* If there are symptoms such as the engine is stumbling or hesitating, check all wiring and connectors that lead to the cylinders (i.e. spark plugs). Depending on how long the ignition components have been in the car, it may be a good idea to replace them as part of your regular maintenance schedule. I would suggest spark plugs, spark plug wires, distributor cap, and rotor (if applicable). Otherwise, check the coils (a.k.a. coil packs). In some cases, the catalytic converter has gone bad. If you smell rotten eggs in the exhaust, your cat converter needs to be replaced. I've also heard in other cases the problems were faulty fuel injectors.

Random misfires that jump around from one cylinder to another (read: P030x codes) also will set a P0300 code. The underlying cause is often a lean fuel condition, which may be due to a vacuum leak in the intake manifold or unmetered air getting past the airflow sensor, or an EGR valve that is stuck open.

Hope helps (remember to rate this).

Oct 11, 2010 | Pontiac Bonneville Cars & Trucks

1 Answer

What would cause a cylinder 5 misfire in my 2002 jeep grand cherokee 4.7L


A misfire may mean that one or more of the following has happened:

Faulty spark plug or wire
Faulty coil (pack)
Faulty oxygen sensor(s)
Faulty fuel injector
Burned exhaust valve
Faulty catalytic converter(s)
Running out of fuel
Poor compression
Defective computer

If you notice symptoms such as the engine is stumbling or hesitating, check all wiring and connectors that lead to the cylinders (i.e. spark plugs). Depending on how long the ignition components have been in the car, it may be a good idea to replace them as part of your regular maintenance schedule. I would suggest spark plugs, spark plug wires, distributor cap, and rotor (if applicable). Otherwise, check the coils (a.k.a. coil packs). In some cases, the catalytic converter has gone bad. If you smell rotten eggs in the exhaust, your cat converter needs to be replaced. I've also heard in other cases the problems were faulty fuel injectors.

Mar 24, 2010 | 2002 Jeep Grand Cherokee

1 Answer

Misfire in cylenders 3,6 and 7. service engine light was steady then blinking went back to steady. spark plug problem? did i damage cats?


Possible causes….
•Faulty spark plugs or wires
•Faulty coil (pack)
•Faulty oxygen sensor(s)
•Faulty fuel injector(s)
•Burned exhaust valve
•Faulty catalytic converter(s)
•Stuck/blocked EGR valve / passages
•Faulty camshaft position sensor
•Defective computer

Possible Solutions…
If there are symptoms such as the engine is stumbling or hesitating, check all wiring and connectors that lead to the cylinders (i.e. spark plugs). Depending on how long the ignition components have been in the car, it may be a good idea to replace them as part of your regular maintenance schedule. I would suggest spark plugs, spark plug wires, distributor cap, and rotor (if applicable). Otherwise, check the coils (a.k.a. coil packs). In some cases, the catalytic converter has gone bad. If you smell rotten eggs in the exhaust, your cat converter needs to be replaced. I've also heard in other cases the problems were faulty fuel injectors.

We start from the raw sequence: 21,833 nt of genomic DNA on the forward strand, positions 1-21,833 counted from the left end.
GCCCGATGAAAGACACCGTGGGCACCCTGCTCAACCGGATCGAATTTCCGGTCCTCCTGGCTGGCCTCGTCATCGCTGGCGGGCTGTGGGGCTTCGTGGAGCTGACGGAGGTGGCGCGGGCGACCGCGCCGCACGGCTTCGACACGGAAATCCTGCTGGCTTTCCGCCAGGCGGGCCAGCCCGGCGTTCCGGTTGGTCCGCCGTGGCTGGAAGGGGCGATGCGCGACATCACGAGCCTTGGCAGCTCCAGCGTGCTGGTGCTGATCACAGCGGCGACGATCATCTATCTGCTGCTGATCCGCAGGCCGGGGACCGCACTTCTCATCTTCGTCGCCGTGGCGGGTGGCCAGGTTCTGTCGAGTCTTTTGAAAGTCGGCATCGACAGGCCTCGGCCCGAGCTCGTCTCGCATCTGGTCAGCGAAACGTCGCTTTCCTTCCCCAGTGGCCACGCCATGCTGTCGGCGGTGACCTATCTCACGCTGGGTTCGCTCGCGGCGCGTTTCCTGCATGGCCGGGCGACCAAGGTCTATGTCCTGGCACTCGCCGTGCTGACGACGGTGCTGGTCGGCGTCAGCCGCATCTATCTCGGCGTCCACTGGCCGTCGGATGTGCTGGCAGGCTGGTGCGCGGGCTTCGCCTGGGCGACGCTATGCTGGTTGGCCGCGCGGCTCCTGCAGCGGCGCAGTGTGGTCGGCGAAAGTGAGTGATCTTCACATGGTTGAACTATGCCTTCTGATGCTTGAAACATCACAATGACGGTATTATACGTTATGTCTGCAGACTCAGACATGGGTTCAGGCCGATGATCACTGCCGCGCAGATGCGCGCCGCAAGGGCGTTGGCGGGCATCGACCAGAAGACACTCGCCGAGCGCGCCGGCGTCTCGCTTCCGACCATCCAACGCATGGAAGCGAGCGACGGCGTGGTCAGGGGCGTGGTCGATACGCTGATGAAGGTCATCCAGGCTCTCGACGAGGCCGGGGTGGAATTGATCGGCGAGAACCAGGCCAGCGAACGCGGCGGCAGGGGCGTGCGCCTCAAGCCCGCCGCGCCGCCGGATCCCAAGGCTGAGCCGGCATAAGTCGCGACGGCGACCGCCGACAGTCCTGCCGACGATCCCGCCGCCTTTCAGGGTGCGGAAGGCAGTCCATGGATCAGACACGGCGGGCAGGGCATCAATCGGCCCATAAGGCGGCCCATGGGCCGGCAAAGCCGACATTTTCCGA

Random misfires that jump around from one cylinder to another also will set a P0300 code. The underlying cause is often a lean fuel condition, which may be due to a vacuum leak in the intake manifold or unmetered air getting past the airflow sensor, or an EGR valve that is stuck open.

Feb 20, 2010 | 2000 Dodge Dakota Quad Cab

1 Answer

I ran a scanner on my 2002 pontiac grand prix 3100 V6 and it reads out as multiple misfire i already changed the spark plugs,what could the problem be?


A code “multiple misfire” may mean that one or more of the following has happened:

•Faulty spark plugs or wires
•Faulty coil (pack)
•Faulty oxygen sensor(s)
•Faulty fuel injector(s)
•Burned exhaust valve
•Faulty catalytic converter(s)
•Stuck/blocked EGR valve / passages
•Faulty camshaft position sensor
•Defective computer

If there are symptoms such as the engine is stumbling or hesitating, check all wiring and connectors that lead to the cylinders (i.e. spark plugs). Depending on how long the ignition components have been in the car, it may be a good idea to replace them as part of your regular maintenance schedule. I would suggest spark plugs, spark plug wires, distributor cap, and rotor (if applicable). Otherwise, check the coils (a.k.a. coil packs). In some cases, the catalytic converter has gone bad. If you smell rotten eggs in the exhaust, your cat converter needs to be replaced. I've also heard in other cases the problems were faulty fuel injectors.

Random misfires that jump around from one cylinder to another (read: P030x codes) also will set a P0300 code. The underlying cause is often a lean fuel condition, which may be due to a vacuum leak in the intake manifold or unmetered air getting past the airflow sensor, or an EGR valve that is stuck open.

Feb 01, 2010 | 2002 Pontiac Grand Prix